Michigan Education Association

Election results: Schools win at the polls

Will Lansing get the message?

May 6, 2010 - Voters statewide sent a strong message at the polls this week, approving taxes to pay for education and public safety, electing union-backed candidates, and unseating scores of school board incumbents.

“It’s about quality of life,” said Jim Ward, a media specialist at Forest Hills Northern High School. “The voters are supportive of activities that they define as quality of life – and that’s public service and public education. This broke the whole ‘cut, cut, cut, don’t talk about taxes’ approach. We need to support essential services.”

Hopefully, legislators will get the message: Enough is enough!

Voters support their schools – and other vital public services – and recognize that unstable funding hurts students and communities.

From St. Joseph to Adrian to Bessemer, voters were in a pro-education mood Tuesday.

In Durand, a school custodian whose job was outsourced to a private company in December, won a contested school board election. Paul Mayers, a former union president who now works for the private company, is one of two union-supported candidates who won in Durand.

“I hope it’s a wake-up call,” Mayers said. “This is a victory for the working class.”

Other election victories included:

  • In Warren, voters unseated incumbents in favor or Sue Jozwik, a job recruiter with MEA support, and Elaine Martin, a retired school secretary.
  • The Petoskey News-Review trumpeted election results – the headline was “Big night for millages in Emmet, Charlevoix” – as voters passed several millage proposals in the area.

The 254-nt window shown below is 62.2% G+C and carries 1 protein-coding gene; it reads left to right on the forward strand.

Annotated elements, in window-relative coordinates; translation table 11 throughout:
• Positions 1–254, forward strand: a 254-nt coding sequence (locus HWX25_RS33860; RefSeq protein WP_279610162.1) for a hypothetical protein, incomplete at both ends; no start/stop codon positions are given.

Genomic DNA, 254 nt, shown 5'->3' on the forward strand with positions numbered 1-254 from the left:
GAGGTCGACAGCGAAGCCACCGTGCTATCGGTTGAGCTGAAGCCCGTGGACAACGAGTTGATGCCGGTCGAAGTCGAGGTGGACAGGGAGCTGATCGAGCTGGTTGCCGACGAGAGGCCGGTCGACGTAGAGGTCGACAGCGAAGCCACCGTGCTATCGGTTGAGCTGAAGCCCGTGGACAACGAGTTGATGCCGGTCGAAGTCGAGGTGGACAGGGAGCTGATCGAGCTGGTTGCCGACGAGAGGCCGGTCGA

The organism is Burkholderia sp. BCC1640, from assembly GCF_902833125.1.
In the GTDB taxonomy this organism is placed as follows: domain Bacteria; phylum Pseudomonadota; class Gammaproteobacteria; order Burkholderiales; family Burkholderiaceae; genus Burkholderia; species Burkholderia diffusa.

• Holland voters OK’d $73 million in school bonds to pay for better buildings, computers, and athletic facilities.
  • In St. Johns, voters passed a $64.3 million proposal to fund high school improvements, new buses, and technology upgrades. Funding requests were also approved in Stockbridge, Portland, Bath, and Ionia County.
  • In Ironwood, two of the three school board races went to candidates recommended by the MEA affiliates there.
  • St. Joseph voters approved a $38 million bond issue for renovations, additions, and equipment upgrades including replacing aging computers.

Despite these positive results, much work remains to secure adequate funding for public education and other necessary services.

MEA is part of a coalition – A Better Michigan Future – that advocates a four-point priority plan to help Michigan. If you’d like to learn more about the coalition and its work, go to www.abettermichiganfuture.org.

You are also encouraged to take five minutes to contact your legislators and Gov. Jennifer Granholm. Tell them to support efforts to provide adequate, stable and equitable funding for education!

And, finally, to learn more about MEA’s “Enough is enough” campaign, a strategic action plan, go to www.mea.org/enough.

 

April 27, 2010